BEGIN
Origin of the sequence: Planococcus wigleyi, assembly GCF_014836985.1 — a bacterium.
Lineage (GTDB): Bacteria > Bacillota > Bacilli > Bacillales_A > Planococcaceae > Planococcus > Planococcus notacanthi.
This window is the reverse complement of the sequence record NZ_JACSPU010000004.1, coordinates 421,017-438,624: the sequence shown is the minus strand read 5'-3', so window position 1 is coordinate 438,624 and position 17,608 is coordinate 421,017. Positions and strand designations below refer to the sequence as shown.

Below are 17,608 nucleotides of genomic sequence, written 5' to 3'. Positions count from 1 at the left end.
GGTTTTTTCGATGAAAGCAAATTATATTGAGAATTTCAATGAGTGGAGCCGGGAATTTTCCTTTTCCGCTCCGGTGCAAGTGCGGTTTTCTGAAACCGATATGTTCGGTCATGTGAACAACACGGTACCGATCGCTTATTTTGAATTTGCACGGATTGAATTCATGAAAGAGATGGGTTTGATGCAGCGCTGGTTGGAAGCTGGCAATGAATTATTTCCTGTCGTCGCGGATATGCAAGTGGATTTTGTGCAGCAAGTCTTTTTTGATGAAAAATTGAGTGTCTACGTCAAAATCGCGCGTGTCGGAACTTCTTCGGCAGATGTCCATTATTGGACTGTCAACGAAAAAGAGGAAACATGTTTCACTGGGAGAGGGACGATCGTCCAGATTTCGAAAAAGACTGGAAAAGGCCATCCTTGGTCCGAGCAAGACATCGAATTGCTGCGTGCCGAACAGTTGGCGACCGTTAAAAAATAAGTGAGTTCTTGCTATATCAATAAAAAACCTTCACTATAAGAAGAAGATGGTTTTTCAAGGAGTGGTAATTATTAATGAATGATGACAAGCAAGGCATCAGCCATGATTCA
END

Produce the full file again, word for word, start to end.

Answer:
Origin of the sequence: Planococcus wigleyi, assembly GCF_014836985.1 — a bacterium.
Lineage (GTDB): Bacteria > Bacillota > Bacilli > Bacillales_A > Planococcaceae > Planococcus > Planococcus notacanthi.
This window is the reverse complement of the sequence record NZ_JACSPU010000004.1, coordinates 421,017-438,624: the sequence shown is the minus strand read 5'-3', so window position 1 is coordinate 438,624 and position 17,608 is coordinate 421,017. Positions and strand designations below refer to the sequence as shown.

Below are 17,608 nucleotides of genomic sequence, written 5' to 3'. Positions count from 1 at the left end.
GGTTTTTTCGATGAAAGCAAATTATATTGAGAATTTCAATGAGTGGAGCCGGGAATTTTCCTTTTCCGCTCCGGTGCAAGTGCGGTTTTCTGAAACCGATATGTTCGGTCATGTGAACAACACGGTACCGATCGCTTATTTTGAATTTGCACGGATTGAATTCATGAAAGAGATGGGTTTGATGCAGCGCTGGTTGGAAGCTGGCAATGAATTATTTCCTGTCGTCGCGGATATGCAAGTGGATTTTGTGCAGCAAGTCTTTTTTGATGAAAAATTGAGTGTCTACGTCAAAATCGCGCGTGTCGGAACTTCTTCGGCAGATGTCCATTATTGGACTGTCAACGAAAAAGAGGAAACATGTTTCACTGGGAGAGGGACGATCGTCCAGATTTCGAAAAAGACTGGAAAAGGCCATCCTTGGTCCGAGCAAGACATCGAATTGCTGCGTGCCGAACAGTTGGCGACCGTTAAAAAATAAGTGAGTTCTTGCTATATCAATAAAAAACCTTCACTATAAGAAGAAGATGGTTTTTCAAGGAGTGGTAATTATTAATGAATGATGACAAGCAAGGCATCAGCCATGATTCA